View Full Version : Enough of the DMP/McMinnville drama, back to comp BBQ.....
08-18-2012, 08:54 AM
At comps, do you guys/galsinject with cold, warm, or hot liquid? I talked with a few teams at my last comp (McMinnville) and it was about 50/50. I have always used cold liquid. Just curious on pros/cons of each.
Buckshot Malone's Pig Shack
08-18-2012, 09:29 AM
The moment you inject warm or hot liquid, the clock starts ticking on the danger zone time. Depending on how the protein was handled prior to the injection, the cleanliness of the prep area, etc, you can probably get it back below 40 in time but it is not a good idea because the time is cumulative and when it goes on the cooker, it may not reach safe temps in time.
I would say, if you inject with warm or hot liquids, it should go on the cooker immediately and insure that the internal gets and staysabove 140 within 4 hours and it must reach a minimum of 165 degrees to be somewhat safe.
08-18-2012, 03:11 PM
I inject with cold liquid, but not ice cold.
08-18-2012, 04:20 PM
Below 40 degrees. I normally inject 4 hours before cooking so I don't want anything inside the danger zone.
08-18-2012, 07:15 PM
Cold. Safety Reasons.
Food safety. It partly depends on temp of liquid, 110 or boiling. I regularly inject turkey with a butter mixture. It's been brought to a boil then partly cooled but needs to be hot enough to stay liquid. The mass of the meat instantly solidifies the mixture. I know many who use the same recipe and have never had a problem. The meat also usually tightens up as the needle is removed unless maybe using a huge hog pump. Bacteria requires oxygen to grow after 4 hours so using a smaller needle means room temp for pork and brisket should be fine. I personally use room temp liquids.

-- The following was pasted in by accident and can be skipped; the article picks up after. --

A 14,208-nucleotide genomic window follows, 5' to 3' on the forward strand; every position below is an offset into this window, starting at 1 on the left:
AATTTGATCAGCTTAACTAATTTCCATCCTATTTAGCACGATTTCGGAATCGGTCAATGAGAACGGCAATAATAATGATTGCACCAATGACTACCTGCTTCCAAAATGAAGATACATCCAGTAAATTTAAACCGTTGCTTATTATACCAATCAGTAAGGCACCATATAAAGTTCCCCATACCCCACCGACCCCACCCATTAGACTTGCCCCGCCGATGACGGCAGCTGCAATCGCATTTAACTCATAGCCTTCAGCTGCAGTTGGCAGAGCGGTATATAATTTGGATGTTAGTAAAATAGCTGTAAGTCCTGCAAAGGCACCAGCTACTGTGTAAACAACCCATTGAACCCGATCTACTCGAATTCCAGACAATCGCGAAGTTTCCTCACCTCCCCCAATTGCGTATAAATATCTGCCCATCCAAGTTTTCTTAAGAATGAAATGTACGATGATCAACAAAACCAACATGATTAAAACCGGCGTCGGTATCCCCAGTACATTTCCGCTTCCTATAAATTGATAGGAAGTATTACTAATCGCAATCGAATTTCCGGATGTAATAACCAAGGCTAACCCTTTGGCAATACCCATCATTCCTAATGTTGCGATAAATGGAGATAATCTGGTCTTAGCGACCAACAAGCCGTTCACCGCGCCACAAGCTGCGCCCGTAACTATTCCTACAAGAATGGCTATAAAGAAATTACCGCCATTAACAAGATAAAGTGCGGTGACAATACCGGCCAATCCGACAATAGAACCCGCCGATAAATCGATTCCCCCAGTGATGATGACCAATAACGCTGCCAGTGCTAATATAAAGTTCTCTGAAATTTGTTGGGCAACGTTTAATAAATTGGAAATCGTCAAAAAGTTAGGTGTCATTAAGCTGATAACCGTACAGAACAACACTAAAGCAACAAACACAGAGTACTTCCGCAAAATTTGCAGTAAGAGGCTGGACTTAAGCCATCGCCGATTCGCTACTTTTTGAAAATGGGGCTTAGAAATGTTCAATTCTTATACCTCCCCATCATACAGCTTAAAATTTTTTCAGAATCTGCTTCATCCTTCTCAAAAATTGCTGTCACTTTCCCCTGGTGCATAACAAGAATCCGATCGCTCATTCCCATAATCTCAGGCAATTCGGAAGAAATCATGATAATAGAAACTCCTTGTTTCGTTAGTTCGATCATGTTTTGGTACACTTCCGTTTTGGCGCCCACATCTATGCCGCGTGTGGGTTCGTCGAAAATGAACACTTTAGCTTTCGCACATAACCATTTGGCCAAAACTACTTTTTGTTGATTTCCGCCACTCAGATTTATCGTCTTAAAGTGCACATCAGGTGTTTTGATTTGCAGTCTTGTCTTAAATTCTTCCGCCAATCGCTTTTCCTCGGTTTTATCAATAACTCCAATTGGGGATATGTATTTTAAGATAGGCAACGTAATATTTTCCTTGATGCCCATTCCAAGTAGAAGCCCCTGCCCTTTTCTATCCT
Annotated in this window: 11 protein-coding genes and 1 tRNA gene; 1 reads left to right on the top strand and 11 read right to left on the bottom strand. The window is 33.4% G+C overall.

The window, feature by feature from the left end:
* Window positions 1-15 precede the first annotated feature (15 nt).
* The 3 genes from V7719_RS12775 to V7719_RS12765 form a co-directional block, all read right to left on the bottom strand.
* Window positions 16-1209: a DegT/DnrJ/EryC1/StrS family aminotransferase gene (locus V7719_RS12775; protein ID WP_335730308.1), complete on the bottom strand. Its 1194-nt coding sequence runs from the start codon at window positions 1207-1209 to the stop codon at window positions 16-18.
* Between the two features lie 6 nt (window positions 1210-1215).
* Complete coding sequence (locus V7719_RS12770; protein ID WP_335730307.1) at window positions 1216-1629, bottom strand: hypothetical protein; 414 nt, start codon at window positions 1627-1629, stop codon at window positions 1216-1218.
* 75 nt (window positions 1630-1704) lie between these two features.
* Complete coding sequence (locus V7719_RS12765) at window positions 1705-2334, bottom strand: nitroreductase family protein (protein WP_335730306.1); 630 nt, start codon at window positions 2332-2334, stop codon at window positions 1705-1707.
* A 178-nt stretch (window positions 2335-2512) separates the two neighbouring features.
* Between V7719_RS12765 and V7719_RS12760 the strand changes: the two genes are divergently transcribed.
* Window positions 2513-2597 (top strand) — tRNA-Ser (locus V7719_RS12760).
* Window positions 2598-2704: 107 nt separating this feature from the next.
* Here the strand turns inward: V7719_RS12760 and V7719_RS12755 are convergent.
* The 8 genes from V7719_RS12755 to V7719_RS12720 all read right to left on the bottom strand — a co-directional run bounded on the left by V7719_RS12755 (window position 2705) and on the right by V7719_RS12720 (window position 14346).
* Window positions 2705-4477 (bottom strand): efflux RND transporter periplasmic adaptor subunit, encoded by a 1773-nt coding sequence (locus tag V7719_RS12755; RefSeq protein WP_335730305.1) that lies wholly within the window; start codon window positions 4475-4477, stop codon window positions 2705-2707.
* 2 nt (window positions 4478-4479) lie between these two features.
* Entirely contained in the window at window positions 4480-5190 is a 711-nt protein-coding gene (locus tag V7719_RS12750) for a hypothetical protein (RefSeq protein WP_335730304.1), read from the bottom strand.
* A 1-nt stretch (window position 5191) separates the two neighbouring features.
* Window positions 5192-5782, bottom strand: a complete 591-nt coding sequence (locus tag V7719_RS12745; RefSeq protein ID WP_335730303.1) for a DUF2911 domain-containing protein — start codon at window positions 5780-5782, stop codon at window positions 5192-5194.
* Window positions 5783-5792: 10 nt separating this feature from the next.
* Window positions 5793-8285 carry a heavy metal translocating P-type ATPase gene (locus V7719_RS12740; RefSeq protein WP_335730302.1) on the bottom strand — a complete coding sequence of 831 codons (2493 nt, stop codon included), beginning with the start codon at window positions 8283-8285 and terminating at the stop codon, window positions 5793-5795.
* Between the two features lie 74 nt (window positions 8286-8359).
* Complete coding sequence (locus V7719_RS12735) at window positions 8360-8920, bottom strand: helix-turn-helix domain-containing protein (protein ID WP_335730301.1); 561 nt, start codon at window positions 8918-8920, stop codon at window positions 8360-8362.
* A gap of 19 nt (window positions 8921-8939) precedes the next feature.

If you spend 20 minutes then trim a butt or brisket then inject and immediately refrigerate I'd wager that within an hour it's back to temp everywhere. The outside where there's an abundant supply of oxygen takes much less time to cool. That's because the surface temp quickly reaches 200 and the air temp is higher so bacteria can't grow
Now if hot means 150 or more then I'd put it on the pit right away.
Final comment. Cooking low and slow can mean 6 to 8 hours before the middle of a butt is really in the safe zone. It probably hit 40 within the first 2 hours and probably less. Maybe somebody here will do an experiment next time they cook a butt and post internal temps at start and then every hour to see what the numbers look like. I know on a lot of the old style brick pits that a butt can take 20 hours and I've never heard of problems.
08-18-2012, 09:18 PM
I've heard of people double injecting, night before, then again before foiling with warmed liquid.
Even just before turnin with boiling broth. I don't do it but know some do.
vBulletin® v3.8.7, Copyright ©2000-2014, vBulletin Solutions, Inc.
Copyright ©2000-2014, The BBQ Brethren Inc. All Rights Reserved